Use overlays to transform your photography

Simone Ferretti
(Image credit: Simone Ferretti)

Have you ever wondered why some photos just look better than others? Why one photo can capture your attention and make you feel like you're right there in the moment, while another can leave you feeling underwhelmed? 

I believe that, among other aspects, depth in photography is key to creating interesting and engaging clicks. 

Not many people know that using Overlays can be a great way to add some extra depth to your photos. They can also be used to totally transform a photo from average to amazing. 

But what are overlays? They are external elements (in the form of normal JPG/PNG images) that can be easily added to your photos to make them stand out by increasing contrast and adding depth in a matter of seconds. Overlays can be anything including clouds, flares, reflections, dust, scratches, rain, snow, shadows, leaks and more.

Simone Ferretti
Simone Ferretti

Simone Ferretti is an Italian living in London. He started as a commercial videographer in 2017, and during the first Lockdown started teaching what he knows about videography and photography through short videos on social media. Today Simone is a Joby ambassador and counts over 1M followers between Instagram, TikTok, and YouTube (opens in new tab). He's "fully committed to helping as many people as possible start making money through their photos and videos."

Why should you use overlays?

Let’s be honest: It’s almost impossible to find the perfect conditions for a photo. Overlays solve that problem: if there’s a flat sky that makes the photo boring you can add some clouds, reflections and other elements to make it more interesting and eye-catching. It's the same approach that some photographers might take when using photo editing software (opens in new tab) to replace a sky (opens in new tab) in Photoshop.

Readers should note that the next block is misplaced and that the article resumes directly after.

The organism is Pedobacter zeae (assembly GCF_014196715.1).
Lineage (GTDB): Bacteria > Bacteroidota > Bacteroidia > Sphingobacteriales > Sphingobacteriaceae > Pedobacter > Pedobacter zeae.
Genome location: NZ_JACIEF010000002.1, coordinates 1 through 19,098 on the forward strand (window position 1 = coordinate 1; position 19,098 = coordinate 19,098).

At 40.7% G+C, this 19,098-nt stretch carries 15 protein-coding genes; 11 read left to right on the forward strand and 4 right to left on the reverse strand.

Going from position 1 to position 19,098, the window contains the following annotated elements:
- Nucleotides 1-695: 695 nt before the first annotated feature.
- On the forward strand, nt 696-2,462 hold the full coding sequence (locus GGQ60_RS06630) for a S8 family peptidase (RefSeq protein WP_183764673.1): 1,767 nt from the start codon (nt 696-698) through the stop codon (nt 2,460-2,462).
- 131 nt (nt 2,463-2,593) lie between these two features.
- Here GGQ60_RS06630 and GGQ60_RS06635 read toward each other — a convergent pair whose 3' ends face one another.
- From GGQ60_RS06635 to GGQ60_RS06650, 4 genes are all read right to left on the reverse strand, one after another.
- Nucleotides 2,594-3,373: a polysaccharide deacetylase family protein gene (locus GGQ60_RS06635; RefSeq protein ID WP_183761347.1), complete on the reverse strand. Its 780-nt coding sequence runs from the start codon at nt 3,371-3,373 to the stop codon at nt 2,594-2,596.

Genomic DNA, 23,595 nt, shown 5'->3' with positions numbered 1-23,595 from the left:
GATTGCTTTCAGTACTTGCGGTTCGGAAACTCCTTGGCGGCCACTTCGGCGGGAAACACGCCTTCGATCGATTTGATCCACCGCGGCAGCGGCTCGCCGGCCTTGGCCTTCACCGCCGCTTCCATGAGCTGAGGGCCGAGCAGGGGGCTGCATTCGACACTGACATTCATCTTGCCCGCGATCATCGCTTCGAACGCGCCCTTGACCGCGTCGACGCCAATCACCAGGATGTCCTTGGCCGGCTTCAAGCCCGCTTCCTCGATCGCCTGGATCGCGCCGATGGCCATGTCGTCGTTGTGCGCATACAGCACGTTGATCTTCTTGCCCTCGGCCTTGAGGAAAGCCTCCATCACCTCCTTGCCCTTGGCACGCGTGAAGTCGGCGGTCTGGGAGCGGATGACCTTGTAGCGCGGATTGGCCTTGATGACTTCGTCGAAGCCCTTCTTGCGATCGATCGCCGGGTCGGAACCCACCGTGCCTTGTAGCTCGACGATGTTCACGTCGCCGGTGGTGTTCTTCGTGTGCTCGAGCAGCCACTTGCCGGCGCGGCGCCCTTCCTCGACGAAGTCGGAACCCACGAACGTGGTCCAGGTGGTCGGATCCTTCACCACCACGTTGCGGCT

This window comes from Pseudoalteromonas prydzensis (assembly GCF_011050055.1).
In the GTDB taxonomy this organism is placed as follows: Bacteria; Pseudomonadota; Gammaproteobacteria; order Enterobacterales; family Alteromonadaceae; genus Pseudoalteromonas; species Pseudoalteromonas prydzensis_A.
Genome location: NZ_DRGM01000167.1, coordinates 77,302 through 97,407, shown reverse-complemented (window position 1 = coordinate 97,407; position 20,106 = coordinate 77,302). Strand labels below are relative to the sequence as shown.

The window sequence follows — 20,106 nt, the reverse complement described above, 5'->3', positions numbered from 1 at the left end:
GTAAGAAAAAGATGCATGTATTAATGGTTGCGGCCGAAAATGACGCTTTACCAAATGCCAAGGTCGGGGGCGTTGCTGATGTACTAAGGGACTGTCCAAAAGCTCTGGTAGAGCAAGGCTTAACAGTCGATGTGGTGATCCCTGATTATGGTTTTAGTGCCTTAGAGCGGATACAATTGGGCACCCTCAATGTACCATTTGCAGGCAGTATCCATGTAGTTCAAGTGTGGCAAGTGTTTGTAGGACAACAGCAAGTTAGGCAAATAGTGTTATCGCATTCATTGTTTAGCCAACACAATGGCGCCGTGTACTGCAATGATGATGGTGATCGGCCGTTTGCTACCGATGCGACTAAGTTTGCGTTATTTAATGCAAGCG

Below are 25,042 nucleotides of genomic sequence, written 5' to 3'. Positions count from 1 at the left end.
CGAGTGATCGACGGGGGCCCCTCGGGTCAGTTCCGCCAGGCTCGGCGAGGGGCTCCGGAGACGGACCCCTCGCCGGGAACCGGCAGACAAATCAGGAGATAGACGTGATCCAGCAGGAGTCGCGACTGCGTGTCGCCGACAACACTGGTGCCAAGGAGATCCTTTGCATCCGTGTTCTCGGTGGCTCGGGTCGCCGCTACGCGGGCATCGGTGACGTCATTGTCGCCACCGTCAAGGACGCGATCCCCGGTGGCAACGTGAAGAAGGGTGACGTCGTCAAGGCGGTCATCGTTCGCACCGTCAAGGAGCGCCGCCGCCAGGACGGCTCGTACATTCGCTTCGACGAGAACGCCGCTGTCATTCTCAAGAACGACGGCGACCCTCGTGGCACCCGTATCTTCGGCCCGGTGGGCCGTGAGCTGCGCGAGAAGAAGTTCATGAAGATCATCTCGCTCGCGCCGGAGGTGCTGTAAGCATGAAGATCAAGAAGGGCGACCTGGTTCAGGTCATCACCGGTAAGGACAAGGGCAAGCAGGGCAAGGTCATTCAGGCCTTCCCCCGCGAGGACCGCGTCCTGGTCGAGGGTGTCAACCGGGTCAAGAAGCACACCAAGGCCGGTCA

Here’s how you can make sure to add more depth to your shots using overlays. 

Think of your photo as a 3D space. How many layers can you identify?

OR

If you apply overlays to your photo, you’re basically creating extra layers; hence you’re adding depth to make the photo more interesting. 

You can add one or more overlays to the same photo, but it’s important to keep it natural and don’t make it look fake.

This photo was shot in Wales on a very nice day. I like the overall shot but I felt I could add something extra to make it look even better. I tried adding a few clouds and the sun coming from the right.

Simone Ferretti

(Image credit: Simone Ferretti)

In this way I added a lot of depth with three or four extra layers: it’s just so much more interesting. The same thing can be done with products, portraits and any other type of photography. Here are a few more before/after images:

Simone Ferretti

(Image credit: Simone Ferretti)

Simone Ferretti

(Image credit: Simone Ferretti)

Simone Ferretti

(Image credit: Simone Ferretti)

Through my Instagram (opens in new tab) and TikTok (opens in new tab) I saw a lot of interest in these overlays so I created a pack containing 480 overlays for desktop and mobile (they can be used on Mobile too with the free app PicsArt), and they're available on my website. 

Top-quality overlays are an essential part of any beginner, amateur, or professional photographer's toolkit. They’re super easy to use, highly detailed, and make improving your photography effortless.

Using overlays is not difficult but it does require some practice at first. Do not give up and practice, practice, practice!

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Lauren Scott
Managing Editor

Lauren is the Managing Editor of Digital Camera World, having previously served as Editor of Digital Photographer (opens in new tab) magazine, a practical-focused publication that inspires hobbyists and seasoned pros alike to take truly phenomenal shots and get the best results from their kit. 


An experienced photography journalist who has been covering the industry for over eight years, she has also served as technique editor for both PhotoPlus: The Canon Magazine (opens in new tab)PhotoPlus: The Canon Magazine and DCW's sister publication, Digital Camera Magazine (opens in new tab)


In addition to techniques and tutorials that enable you to achieve great results from your cameras, lenses, tripods and other photography equipment, Lauren can regularly be found interviewing some of the biggest names in the industry, sharing tips and guides on subjects like landscape and wildlife photography, and raising awareness for subjects such as mental health and women in photography.